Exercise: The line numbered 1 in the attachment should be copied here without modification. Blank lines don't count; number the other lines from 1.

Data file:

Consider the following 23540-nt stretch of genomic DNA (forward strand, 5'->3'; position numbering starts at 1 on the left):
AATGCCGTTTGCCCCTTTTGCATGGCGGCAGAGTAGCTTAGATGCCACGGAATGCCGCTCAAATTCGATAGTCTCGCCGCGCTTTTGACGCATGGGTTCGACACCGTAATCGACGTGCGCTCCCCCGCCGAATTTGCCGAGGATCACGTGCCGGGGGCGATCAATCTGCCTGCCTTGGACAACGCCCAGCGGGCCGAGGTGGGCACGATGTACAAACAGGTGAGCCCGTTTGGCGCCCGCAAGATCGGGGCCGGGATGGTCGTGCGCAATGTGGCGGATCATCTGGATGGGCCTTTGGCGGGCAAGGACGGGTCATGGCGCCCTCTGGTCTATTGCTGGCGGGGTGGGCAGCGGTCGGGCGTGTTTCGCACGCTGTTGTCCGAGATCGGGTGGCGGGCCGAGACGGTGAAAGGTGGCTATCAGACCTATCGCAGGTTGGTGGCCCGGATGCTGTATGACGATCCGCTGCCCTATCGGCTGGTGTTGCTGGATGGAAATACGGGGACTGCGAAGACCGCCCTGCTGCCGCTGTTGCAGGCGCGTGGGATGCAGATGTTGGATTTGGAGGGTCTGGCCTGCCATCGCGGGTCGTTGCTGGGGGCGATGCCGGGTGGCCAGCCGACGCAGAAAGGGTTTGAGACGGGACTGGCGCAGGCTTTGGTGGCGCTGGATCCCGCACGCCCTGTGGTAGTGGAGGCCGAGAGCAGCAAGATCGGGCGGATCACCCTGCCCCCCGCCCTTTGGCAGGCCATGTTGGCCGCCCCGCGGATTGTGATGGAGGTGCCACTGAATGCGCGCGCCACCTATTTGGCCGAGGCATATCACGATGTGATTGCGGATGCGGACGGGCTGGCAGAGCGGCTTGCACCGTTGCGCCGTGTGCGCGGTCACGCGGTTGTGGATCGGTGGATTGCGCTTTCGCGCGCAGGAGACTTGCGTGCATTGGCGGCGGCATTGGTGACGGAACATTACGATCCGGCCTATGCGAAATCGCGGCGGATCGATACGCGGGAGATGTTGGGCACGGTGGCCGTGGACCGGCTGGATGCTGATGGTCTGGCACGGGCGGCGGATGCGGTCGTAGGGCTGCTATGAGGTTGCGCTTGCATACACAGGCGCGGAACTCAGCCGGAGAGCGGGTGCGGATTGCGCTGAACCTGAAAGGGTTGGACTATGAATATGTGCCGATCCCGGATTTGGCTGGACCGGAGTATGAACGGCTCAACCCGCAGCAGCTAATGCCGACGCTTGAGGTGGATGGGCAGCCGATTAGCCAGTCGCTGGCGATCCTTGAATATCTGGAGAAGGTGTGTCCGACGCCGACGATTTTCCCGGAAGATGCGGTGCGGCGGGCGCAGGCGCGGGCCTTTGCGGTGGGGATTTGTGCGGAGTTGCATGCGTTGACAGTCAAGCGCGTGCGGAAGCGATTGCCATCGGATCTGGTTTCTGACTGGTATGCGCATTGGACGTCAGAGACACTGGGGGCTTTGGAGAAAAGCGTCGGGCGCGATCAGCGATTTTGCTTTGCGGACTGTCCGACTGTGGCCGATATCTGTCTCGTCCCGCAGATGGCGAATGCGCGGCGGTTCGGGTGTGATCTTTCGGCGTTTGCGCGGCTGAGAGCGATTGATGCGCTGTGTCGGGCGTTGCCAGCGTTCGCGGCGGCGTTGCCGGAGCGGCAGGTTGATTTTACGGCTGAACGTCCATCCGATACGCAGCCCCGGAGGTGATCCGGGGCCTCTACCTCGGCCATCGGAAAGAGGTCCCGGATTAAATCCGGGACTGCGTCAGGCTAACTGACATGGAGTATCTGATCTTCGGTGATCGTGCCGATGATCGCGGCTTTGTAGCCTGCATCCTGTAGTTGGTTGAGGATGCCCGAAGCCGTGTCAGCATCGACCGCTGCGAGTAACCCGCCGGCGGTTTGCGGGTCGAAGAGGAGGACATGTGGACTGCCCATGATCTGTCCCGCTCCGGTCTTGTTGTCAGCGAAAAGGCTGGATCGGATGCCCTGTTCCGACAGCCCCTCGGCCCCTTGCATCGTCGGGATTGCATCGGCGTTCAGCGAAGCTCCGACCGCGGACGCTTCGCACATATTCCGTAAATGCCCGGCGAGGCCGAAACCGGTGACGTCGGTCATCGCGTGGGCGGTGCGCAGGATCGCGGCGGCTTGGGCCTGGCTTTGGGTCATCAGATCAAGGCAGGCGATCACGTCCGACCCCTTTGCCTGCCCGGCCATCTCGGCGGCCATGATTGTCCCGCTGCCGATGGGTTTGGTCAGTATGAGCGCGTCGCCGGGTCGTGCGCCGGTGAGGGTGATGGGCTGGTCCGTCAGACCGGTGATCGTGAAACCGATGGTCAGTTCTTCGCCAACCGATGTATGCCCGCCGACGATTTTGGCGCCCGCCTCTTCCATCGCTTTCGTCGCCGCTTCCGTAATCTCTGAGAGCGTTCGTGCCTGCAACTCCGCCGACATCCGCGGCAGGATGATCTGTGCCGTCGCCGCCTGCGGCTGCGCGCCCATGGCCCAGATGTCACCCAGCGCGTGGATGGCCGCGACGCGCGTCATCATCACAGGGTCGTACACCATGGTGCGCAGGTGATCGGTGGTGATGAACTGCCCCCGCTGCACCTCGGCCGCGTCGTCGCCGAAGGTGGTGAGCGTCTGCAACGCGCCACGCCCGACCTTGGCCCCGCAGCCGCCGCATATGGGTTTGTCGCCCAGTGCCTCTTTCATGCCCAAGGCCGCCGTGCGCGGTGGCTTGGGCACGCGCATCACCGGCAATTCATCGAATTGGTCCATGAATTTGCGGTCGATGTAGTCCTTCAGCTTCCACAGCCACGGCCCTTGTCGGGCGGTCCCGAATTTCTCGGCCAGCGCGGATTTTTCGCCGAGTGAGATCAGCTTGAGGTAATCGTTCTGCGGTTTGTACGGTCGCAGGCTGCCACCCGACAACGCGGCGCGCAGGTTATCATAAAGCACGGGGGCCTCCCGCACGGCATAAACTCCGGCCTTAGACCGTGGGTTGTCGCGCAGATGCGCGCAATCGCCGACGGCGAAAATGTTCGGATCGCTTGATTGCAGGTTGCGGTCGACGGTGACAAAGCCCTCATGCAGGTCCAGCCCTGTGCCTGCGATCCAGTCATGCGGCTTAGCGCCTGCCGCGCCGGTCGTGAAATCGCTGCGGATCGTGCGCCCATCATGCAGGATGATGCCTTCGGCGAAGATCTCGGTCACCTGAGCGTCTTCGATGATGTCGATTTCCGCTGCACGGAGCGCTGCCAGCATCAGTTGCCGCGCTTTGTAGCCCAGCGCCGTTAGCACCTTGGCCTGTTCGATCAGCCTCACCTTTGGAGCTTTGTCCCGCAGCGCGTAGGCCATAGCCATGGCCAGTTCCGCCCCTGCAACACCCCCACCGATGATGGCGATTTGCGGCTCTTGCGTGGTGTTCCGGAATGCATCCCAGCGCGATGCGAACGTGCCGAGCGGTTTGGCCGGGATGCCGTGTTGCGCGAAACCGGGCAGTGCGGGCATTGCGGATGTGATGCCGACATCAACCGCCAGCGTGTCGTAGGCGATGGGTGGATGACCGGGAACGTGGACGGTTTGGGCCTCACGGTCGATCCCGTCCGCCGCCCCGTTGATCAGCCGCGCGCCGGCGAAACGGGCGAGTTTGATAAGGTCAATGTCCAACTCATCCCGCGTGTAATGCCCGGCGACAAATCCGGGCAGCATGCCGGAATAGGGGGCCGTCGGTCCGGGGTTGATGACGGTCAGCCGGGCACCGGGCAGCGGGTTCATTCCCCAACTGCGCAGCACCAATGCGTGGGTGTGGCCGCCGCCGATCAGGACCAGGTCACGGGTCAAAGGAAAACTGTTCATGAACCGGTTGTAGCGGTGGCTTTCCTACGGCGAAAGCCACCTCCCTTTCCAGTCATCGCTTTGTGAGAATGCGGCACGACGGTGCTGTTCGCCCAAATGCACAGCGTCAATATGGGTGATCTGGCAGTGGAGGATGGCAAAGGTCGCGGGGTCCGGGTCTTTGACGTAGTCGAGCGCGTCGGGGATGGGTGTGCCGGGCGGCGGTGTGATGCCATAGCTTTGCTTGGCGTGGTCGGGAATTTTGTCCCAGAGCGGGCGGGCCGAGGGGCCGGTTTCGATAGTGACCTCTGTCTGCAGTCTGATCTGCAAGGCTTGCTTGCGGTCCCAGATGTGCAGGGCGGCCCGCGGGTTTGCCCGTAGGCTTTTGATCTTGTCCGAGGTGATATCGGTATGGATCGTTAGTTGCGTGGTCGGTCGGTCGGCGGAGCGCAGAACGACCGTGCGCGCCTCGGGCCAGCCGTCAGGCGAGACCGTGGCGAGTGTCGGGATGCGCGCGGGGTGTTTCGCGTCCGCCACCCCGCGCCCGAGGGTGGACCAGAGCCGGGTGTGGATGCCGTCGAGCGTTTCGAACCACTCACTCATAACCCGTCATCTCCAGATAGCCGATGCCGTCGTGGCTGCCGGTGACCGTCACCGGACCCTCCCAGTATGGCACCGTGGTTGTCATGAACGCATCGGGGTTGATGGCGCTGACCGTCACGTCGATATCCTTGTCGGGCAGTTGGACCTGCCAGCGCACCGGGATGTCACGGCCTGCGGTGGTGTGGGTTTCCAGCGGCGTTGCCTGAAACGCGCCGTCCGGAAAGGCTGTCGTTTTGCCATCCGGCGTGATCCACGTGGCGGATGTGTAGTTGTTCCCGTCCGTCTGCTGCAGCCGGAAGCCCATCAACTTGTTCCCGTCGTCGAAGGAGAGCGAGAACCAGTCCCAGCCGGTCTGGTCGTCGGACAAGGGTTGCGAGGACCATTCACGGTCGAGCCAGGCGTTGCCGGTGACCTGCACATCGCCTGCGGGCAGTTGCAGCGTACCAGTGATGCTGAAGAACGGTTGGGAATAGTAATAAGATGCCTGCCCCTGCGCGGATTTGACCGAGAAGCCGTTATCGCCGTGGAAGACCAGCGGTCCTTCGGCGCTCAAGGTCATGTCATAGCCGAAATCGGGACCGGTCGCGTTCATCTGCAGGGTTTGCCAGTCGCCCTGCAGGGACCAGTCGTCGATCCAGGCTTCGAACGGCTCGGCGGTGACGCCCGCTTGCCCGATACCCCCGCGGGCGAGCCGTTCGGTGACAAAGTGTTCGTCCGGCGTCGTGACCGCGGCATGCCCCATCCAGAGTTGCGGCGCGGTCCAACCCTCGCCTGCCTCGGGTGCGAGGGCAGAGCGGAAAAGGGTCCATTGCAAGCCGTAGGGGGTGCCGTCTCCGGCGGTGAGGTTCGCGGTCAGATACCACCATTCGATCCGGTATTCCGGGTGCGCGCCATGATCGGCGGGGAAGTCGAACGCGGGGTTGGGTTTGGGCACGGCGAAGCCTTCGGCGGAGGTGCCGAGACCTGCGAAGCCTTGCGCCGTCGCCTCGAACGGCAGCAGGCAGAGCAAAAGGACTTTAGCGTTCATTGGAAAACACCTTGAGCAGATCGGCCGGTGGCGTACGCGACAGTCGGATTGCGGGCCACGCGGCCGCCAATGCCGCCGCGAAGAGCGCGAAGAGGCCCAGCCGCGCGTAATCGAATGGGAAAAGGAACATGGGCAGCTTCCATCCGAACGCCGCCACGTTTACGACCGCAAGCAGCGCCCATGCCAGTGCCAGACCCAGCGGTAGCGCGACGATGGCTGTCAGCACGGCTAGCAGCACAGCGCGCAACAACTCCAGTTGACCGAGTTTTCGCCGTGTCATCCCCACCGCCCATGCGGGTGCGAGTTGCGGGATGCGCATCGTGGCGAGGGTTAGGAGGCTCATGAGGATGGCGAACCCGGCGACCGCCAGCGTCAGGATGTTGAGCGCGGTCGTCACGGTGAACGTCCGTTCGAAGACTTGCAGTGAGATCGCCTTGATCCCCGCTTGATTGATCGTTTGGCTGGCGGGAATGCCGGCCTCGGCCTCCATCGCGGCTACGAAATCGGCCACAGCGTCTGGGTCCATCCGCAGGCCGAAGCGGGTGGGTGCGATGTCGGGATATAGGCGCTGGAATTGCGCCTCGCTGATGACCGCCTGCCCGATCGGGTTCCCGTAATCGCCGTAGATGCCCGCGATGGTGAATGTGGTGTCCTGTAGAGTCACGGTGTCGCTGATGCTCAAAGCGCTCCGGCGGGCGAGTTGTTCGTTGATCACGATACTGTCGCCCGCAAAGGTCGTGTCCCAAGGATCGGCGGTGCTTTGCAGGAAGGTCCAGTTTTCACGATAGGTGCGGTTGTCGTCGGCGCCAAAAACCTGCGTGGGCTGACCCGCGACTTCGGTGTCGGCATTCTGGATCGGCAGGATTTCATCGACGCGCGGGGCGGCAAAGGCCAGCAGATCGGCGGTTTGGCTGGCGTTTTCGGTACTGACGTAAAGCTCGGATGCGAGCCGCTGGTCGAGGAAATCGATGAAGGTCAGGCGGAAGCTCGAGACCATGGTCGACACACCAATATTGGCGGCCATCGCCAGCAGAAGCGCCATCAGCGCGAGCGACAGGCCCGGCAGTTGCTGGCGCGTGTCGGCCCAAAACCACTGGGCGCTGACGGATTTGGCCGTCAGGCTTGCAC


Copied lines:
Consider the following 23540-nt stretch of genomic DNA (forward strand, 5'->3'; position numbering starts at 1 on the left):